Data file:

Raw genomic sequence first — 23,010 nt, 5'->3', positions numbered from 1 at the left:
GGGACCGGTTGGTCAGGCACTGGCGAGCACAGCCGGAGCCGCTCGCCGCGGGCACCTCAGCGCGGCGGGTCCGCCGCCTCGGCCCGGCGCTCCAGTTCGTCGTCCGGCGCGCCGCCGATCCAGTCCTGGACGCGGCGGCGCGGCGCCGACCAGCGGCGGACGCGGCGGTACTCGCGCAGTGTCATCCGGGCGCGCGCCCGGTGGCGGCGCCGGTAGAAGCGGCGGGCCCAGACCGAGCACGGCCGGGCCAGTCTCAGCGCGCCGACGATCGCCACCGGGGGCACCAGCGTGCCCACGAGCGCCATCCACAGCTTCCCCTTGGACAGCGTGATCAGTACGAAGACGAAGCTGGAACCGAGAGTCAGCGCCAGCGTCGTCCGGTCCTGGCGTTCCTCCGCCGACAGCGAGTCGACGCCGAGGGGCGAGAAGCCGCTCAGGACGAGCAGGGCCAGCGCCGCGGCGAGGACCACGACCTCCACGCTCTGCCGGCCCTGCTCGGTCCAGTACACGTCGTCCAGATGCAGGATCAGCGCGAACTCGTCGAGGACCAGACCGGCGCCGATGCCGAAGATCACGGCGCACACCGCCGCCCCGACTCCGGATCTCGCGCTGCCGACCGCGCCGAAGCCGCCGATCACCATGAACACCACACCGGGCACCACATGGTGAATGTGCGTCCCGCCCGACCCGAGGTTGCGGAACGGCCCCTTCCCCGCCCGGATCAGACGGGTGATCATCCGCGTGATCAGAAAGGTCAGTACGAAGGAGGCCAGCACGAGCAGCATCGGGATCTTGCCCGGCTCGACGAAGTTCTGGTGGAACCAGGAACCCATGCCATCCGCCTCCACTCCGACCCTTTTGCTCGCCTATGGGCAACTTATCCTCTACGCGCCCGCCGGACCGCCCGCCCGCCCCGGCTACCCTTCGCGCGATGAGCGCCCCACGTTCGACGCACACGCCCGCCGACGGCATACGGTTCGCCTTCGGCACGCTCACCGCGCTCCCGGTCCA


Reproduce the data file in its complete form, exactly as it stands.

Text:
Raw genomic sequence first — 23,010 nt, 5'->3', positions numbered from 1 at the left:
GGGACCGGTTGGTCAGGCACTGGCGAGCACAGCCGGAGCCGCTCGCCGCGGGCACCTCAGCGCGGCGGGTCCGCCGCCTCGGCCCGGCGCTCCAGTTCGTCGTCCGGCGCGCCGCCGATCCAGTCCTGGACGCGGCGGCGCGGCGCCGACCAGCGGCGGACGCGGCGGTACTCGCGCAGTGTCATCCGGGCGCGCGCCCGGTGGCGGCGCCGGTAGAAGCGGCGGGCCCAGACCGAGCACGGCCGGGCCAGTCTCAGCGCGCCGACGATCGCCACCGGGGGCACCAGCGTGCCCACGAGCGCCATCCACAGCTTCCCCTTGGACAGCGTGATCAGTACGAAGACGAAGCTGGAACCGAGAGTCAGCGCCAGCGTCGTCCGGTCCTGGCGTTCCTCCGCCGACAGCGAGTCGACGCCGAGGGGCGAGAAGCCGCTCAGGACGAGCAGGGCCAGCGCCGCGGCGAGGACCACGACCTCCACGCTCTGCCGGCCCTGCTCGGTCCAGTACACGTCGTCCAGATGCAGGATCAGCGCGAACTCGTCGAGGACCAGACCGGCGCCGATGCCGAAGATCACGGCGCACACCGCCGCCCCGACTCCGGATCTCGCGCTGCCGACCGCGCCGAAGCCGCCGATCACCATGAACACCACACCGGGCACCACATGGTGAATGTGCGTCCCGCCCGACCCGAGGTTGCGGAACGGCCCCTTCCCCGCCCGGATCAGACGGGTGATCATCCGCGTGATCAGAAAGGTCAGTACGAAGGAGGCCAGCACGAGCAGCATCGGGATCTTGCCCGGCTCGACGAAGTTCTGGTGGAACCAGGAACCCATGCCATCCGCCTCCACTCCGACCCTTTTGCTCGCCTATGGGCAACTTATCCTCTACGCGCCCGCCGGACCGCCCGCCCGCCCCGGCTACCCTTCGCGCGATGAGCGCCCCACGTTCGACGCACACGCCCGCCGACGGCATACGGTTCGCCTTCGGCACGCTCACCGCGCTCCCGGTCCA